IT HAS only been less than a year since Malaysian businessman Datuk Chan Tien Ghee took charge of Cardiff City, but he’s already experienced the heartache of narrowly missing out on Premier League promotion, seen the departure of long-serving manager Dave Jones, helped the club out of its financial crisis, and survived Craig Bellamy.
That’s not too bad for someone who got into this whole football business “by accident”.
In an interview with Chan at the Yamaha Junior Football League event to promote junior football development in Malaysia, the businessman revealed that it was because of his son Nicholas that he got the idea of investing into Cardiff.
In case you didn’t know, Nicholas is a talented young footballer who earlier did several trials with a few football clubs in Britain, including West Ham United and Cardiff City, and even scored an offer to further his stint at Cardiff.
“It (the takeover of Cardiff) was by accident. My son wrote to so many clubs. Some gave him an opportunity – West Ham, Stoke and of course, Cardiff City. It was only when I went to visit him during his stint at Cardiff that it came about. Somewhat fateful lah,” said Chan in typical Malaysian fashion.
The Malaysian consortium led by Chan and funded mainly by Berjaya tycoon Tan Sri Vincent Tan acquired a 36% share of the club around the end of the 2009/2010 season, and Chan was installed as club chairman.
Contrary to some reports, Chan had never been a football fan. In fact, Nicholas learned to play football from his father’s driver, a former state footballer, who used to kick the ball around with him in the garden.
Chan’s main partner in the business venture, Tan Sri Vincent Tan, also joked that all he knew about football clubs was that they “borrowed a lot of money, they are in trouble and very often the fans get angry with their owners”.
Chan himself admits to having a bit of a culture shock, in a good way, when he first experienced the sheer passion of the supporters.
“The mass numbers (of supporters)! So many people from all walks of life are united by this game of football. It’s very fascinating,” he said, with a warm smile.
Nevertheless, Chan understands how important the club is to the people, and that they would manage it in an “extremely humble” manner.
“I believe we are only custodians to what will always remain a Welsh club (though they play in the English football league), but one with huge potential for Malaysian support. Why not? The more the better,” he added.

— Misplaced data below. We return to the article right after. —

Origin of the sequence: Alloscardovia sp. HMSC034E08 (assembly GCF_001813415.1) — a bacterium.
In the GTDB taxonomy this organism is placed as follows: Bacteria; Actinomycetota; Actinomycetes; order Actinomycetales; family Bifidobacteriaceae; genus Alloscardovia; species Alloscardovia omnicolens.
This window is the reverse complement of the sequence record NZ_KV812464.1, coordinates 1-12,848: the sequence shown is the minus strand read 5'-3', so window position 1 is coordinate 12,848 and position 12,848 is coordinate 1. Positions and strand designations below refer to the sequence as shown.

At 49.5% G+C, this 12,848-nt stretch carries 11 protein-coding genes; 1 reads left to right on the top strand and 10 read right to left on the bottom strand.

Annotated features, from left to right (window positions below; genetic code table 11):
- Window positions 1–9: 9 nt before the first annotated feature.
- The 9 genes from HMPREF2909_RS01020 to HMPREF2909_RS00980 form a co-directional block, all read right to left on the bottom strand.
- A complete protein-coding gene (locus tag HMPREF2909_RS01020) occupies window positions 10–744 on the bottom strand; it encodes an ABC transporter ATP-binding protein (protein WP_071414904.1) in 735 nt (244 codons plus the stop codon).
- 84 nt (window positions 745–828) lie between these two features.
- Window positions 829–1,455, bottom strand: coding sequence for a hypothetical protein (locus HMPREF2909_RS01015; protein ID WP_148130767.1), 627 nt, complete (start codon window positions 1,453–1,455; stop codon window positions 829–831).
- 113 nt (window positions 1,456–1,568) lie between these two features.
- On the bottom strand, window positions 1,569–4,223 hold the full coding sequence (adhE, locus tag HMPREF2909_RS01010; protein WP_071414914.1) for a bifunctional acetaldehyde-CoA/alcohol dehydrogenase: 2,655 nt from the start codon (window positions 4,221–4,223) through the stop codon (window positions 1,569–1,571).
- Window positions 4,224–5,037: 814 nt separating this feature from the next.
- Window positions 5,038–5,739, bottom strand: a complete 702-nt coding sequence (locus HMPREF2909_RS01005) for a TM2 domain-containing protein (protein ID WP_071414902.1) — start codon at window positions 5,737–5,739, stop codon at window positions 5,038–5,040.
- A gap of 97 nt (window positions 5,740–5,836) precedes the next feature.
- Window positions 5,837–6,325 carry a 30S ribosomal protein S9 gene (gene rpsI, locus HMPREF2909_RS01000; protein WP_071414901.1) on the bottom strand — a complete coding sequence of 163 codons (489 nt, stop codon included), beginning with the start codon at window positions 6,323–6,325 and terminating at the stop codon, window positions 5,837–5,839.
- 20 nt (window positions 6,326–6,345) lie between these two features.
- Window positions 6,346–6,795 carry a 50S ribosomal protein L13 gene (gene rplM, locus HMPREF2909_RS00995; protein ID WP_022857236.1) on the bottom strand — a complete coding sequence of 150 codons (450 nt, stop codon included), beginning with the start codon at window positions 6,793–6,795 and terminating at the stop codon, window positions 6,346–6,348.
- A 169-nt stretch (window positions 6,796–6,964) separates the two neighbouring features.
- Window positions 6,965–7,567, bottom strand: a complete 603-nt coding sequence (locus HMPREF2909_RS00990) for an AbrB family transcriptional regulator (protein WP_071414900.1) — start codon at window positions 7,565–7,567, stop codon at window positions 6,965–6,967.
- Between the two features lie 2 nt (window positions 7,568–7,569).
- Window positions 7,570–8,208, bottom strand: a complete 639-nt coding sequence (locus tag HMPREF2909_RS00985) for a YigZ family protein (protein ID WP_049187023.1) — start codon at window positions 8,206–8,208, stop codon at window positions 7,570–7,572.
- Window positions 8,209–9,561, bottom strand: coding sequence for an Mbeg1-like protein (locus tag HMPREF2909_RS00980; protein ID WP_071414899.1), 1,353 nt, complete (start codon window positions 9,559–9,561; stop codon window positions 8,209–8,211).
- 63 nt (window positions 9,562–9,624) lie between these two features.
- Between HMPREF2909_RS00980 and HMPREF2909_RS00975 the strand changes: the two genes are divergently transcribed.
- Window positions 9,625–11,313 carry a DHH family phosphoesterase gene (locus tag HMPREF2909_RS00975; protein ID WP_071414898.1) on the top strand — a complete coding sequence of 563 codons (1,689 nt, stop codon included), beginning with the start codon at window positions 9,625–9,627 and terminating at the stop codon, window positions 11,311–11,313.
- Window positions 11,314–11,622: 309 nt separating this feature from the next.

Support from the Welsh, at least, has been more than forthcoming.
“I felt really touched by how they accepted a foreign group into their lives, because football is really their lives. The Welsh are extremely warm, very much like Malaysians, so I think we have some things in common,” Chan said.
While fans of the club celebrated the consortium’s arrival and Malaysian flags have become a regular sight at the Cardiff City Stadium, Nicholas, 20, decided to turn down the offer from Cardiff to avoid any conflict over the merit of his selection.
“My son is an extremely principled boy,” said Chan, affectionately known as TG among Cardiff fans. “And as far as I’m concerned, just because I have some ownership in this club doesn’t mean he’ll get automatic entry. He still has to compete. He knows that, I know that, and I’m proud he feels that way.”
Those are the kind of good old-fashioned values that Chan hopes to bring success to Cardiff City with.
When asked how he felt after the club’s play-off defeat (which cost them Premier League promotion), Chan replied stoically that it made him and the club more focused than ever, and that they will continue to fight for promotion with “determination and passion, but in a sensible manner”.
He also politely declined to discuss the managerial candidates touted to replace Dave Jones, as he believes “it’s only right” that it remain confidential for the candidates.
He did, however, reveal that they were interviewing 12 to 14 managers, and assured fans that the signing of players will be the “purview of the manager”.
“We’ll always support rather than interfere,” he added.
In a way, Chan’s relationship with the club is very much reflected in his relationship with his son.
Nicholas signed with Malaysian side Kelantan FA after completing his A-Levels, and is now living several hours away from his parents.
“He’s so busy with training these days. I can only call him during the evenings and he’s usually tired. But I will support him when he needs it, and I will give him space when he wants it. I guess this is modern fathering,” he said.